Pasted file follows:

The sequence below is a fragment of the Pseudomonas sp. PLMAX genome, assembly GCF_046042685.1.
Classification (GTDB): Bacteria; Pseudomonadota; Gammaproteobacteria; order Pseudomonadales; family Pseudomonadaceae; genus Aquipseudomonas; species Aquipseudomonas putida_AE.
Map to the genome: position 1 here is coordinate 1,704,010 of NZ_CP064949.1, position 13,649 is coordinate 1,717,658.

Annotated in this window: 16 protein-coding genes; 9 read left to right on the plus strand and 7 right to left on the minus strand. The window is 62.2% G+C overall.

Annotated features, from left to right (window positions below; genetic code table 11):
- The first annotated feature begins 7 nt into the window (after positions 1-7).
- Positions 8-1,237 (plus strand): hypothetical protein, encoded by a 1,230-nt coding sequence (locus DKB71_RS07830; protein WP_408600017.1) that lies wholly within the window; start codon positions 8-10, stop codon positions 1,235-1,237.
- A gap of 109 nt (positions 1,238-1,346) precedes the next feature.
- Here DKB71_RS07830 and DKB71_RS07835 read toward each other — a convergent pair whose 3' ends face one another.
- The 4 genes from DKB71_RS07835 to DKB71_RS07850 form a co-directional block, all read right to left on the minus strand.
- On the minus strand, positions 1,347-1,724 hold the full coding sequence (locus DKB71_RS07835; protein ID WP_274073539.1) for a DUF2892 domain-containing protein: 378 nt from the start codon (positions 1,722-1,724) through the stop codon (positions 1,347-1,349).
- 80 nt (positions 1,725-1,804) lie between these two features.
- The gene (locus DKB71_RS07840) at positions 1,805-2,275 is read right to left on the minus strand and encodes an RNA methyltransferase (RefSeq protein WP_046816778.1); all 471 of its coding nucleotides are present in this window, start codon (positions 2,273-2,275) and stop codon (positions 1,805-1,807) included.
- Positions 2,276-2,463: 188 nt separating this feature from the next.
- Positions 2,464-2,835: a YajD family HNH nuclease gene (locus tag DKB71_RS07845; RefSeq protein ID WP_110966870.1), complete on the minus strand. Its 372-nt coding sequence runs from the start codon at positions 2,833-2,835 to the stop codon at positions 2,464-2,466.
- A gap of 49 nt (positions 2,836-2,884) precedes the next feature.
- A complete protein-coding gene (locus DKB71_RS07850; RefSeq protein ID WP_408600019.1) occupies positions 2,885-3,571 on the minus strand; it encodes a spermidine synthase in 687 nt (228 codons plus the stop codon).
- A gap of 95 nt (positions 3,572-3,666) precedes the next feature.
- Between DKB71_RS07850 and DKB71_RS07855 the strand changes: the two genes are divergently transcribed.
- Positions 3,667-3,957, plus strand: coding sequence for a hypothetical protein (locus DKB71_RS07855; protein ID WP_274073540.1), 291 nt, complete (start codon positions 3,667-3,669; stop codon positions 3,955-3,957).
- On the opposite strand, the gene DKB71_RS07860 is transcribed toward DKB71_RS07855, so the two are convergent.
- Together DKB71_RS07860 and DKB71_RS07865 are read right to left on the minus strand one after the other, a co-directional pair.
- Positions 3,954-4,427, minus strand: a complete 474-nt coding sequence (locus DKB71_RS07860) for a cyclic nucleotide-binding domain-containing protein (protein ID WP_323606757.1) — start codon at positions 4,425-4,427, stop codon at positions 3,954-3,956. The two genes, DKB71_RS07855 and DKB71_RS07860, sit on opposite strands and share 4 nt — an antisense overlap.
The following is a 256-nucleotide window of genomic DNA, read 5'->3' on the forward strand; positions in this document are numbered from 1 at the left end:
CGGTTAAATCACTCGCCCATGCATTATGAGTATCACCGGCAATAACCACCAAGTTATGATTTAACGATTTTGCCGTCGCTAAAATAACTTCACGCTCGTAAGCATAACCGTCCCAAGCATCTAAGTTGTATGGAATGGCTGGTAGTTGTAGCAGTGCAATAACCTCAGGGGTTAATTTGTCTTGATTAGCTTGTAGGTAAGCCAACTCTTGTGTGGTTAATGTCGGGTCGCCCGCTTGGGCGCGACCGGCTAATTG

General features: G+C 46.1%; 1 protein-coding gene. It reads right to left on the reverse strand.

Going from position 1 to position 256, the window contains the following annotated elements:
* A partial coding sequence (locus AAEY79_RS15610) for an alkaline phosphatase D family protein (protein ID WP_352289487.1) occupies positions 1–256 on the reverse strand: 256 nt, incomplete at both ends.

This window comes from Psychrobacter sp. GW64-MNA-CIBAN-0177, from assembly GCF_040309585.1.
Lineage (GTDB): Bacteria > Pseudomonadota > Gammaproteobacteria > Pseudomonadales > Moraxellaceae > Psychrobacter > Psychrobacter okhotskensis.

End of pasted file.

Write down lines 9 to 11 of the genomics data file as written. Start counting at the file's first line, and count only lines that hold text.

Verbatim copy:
- Here DKB71_RS07830 and DKB71_RS07835 read toward each other — a convergent pair whose 3' ends face one another.
- The 4 genes from DKB71_RS07835 to DKB71_RS07850 form a co-directional block, all read right to left on the minus strand.
- On the minus strand, positions 1,347-1,724 hold the full coding sequence (locus DKB71_RS07835; protein ID WP_274073539.1) for a DUF2892 domain-containing protein: 378 nt from the start codon (positions 1,722-1,724) through the stop codon (positions 1,347-1,349).